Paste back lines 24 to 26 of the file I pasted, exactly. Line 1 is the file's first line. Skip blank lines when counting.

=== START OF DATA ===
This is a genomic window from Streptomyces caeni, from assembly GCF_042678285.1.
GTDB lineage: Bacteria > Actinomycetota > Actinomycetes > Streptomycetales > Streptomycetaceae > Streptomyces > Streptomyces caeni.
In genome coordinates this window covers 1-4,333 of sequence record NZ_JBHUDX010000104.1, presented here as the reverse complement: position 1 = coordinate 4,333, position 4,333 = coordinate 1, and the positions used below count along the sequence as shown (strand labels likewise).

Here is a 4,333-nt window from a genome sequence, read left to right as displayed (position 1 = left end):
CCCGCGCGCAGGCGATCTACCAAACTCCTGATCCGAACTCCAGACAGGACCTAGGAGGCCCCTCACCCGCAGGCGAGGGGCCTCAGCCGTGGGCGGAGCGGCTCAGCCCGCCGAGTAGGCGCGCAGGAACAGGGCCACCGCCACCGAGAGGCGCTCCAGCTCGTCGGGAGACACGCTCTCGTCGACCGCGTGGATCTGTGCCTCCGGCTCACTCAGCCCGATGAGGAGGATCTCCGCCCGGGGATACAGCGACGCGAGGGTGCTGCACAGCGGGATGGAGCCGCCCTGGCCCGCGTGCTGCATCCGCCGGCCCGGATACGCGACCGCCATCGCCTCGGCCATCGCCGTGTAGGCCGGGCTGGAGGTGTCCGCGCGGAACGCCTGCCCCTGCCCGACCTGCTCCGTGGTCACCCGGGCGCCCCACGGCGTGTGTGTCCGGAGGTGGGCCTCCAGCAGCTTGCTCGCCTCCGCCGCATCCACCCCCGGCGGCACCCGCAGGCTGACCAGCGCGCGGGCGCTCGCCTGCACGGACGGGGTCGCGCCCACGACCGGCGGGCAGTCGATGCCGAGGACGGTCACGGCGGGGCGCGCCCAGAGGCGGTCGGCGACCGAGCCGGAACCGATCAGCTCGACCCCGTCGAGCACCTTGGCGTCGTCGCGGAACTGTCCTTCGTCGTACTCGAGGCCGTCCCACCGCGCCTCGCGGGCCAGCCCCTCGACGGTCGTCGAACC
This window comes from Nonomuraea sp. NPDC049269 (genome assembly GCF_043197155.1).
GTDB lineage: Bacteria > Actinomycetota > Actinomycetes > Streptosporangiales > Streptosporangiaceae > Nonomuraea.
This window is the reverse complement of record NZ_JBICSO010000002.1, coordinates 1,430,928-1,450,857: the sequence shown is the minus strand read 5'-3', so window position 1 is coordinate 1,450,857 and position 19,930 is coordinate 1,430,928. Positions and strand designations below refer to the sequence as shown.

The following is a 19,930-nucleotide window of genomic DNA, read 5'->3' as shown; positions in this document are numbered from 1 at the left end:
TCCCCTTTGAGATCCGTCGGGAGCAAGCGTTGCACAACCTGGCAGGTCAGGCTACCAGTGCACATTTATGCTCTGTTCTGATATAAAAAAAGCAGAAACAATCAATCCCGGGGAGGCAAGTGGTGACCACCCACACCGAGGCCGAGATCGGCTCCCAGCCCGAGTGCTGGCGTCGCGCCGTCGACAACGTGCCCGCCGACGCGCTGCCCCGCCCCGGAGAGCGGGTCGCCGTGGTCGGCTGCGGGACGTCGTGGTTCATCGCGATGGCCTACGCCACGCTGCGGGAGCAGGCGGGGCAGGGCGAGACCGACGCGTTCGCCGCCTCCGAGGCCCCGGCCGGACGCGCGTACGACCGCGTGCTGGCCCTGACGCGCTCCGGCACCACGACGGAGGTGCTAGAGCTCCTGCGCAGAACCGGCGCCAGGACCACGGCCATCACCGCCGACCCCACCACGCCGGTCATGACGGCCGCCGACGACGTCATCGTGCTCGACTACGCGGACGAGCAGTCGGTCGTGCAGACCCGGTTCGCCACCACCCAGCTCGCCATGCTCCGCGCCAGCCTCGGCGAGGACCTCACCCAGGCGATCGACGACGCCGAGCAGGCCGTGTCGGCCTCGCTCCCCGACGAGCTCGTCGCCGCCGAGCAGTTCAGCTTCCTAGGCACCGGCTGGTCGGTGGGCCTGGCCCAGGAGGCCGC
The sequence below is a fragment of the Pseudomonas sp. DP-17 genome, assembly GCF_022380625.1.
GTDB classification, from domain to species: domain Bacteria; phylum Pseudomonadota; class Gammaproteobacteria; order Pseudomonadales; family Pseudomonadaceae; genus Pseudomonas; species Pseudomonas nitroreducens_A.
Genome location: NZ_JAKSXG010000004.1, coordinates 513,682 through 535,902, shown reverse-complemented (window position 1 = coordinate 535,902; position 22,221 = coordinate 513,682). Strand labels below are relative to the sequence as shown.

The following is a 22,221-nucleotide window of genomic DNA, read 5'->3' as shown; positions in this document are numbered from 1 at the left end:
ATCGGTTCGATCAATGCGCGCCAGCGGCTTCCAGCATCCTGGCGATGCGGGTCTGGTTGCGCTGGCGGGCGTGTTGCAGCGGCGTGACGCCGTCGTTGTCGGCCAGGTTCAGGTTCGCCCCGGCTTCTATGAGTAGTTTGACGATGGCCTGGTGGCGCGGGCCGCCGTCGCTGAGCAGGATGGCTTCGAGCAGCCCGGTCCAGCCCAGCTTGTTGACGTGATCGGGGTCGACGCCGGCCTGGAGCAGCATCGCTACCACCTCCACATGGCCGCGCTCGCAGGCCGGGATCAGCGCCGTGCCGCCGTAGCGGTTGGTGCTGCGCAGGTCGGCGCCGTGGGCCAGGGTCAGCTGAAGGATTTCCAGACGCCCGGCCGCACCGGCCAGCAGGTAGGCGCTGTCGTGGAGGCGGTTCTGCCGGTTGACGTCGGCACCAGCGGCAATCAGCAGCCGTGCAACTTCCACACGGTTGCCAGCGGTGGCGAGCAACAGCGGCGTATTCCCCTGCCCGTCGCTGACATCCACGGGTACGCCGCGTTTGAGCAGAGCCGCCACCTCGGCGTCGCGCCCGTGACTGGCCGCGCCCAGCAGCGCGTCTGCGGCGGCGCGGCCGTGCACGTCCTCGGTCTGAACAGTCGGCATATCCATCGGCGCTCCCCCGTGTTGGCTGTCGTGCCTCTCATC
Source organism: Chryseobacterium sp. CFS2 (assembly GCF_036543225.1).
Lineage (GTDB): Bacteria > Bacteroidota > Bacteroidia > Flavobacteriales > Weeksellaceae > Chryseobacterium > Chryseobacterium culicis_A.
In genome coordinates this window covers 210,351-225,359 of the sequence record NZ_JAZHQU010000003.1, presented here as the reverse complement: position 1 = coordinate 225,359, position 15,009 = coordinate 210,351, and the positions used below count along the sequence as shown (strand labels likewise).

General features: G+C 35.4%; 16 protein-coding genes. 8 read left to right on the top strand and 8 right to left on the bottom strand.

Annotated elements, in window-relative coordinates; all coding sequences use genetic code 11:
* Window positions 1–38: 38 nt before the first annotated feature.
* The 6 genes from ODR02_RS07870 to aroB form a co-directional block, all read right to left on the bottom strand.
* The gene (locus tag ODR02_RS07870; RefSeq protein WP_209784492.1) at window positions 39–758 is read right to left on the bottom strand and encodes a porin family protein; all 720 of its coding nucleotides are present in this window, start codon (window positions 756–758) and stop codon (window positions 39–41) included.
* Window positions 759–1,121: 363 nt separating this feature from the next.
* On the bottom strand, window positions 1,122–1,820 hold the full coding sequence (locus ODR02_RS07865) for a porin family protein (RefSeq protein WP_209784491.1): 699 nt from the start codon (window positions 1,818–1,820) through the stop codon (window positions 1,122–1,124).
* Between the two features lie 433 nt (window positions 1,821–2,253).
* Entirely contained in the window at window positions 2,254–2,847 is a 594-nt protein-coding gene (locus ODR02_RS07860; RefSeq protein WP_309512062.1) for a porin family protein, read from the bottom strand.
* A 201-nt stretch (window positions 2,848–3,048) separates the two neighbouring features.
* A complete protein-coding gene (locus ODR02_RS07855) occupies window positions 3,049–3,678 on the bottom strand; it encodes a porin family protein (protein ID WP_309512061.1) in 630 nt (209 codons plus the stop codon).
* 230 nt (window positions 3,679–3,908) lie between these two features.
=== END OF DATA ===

* Window positions 759–1,121: 363 nt separating this feature from the next.
* On the bottom strand, window positions 1,122–1,820 hold the full coding sequence (locus ODR02_RS07865) for a porin family protein (RefSeq protein WP_209784491.1): 699 nt from the start codon (window positions 1,818–1,820) through the stop codon (window positions 1,122–1,124).
* Between the two features lie 433 nt (window positions 1,821–2,253).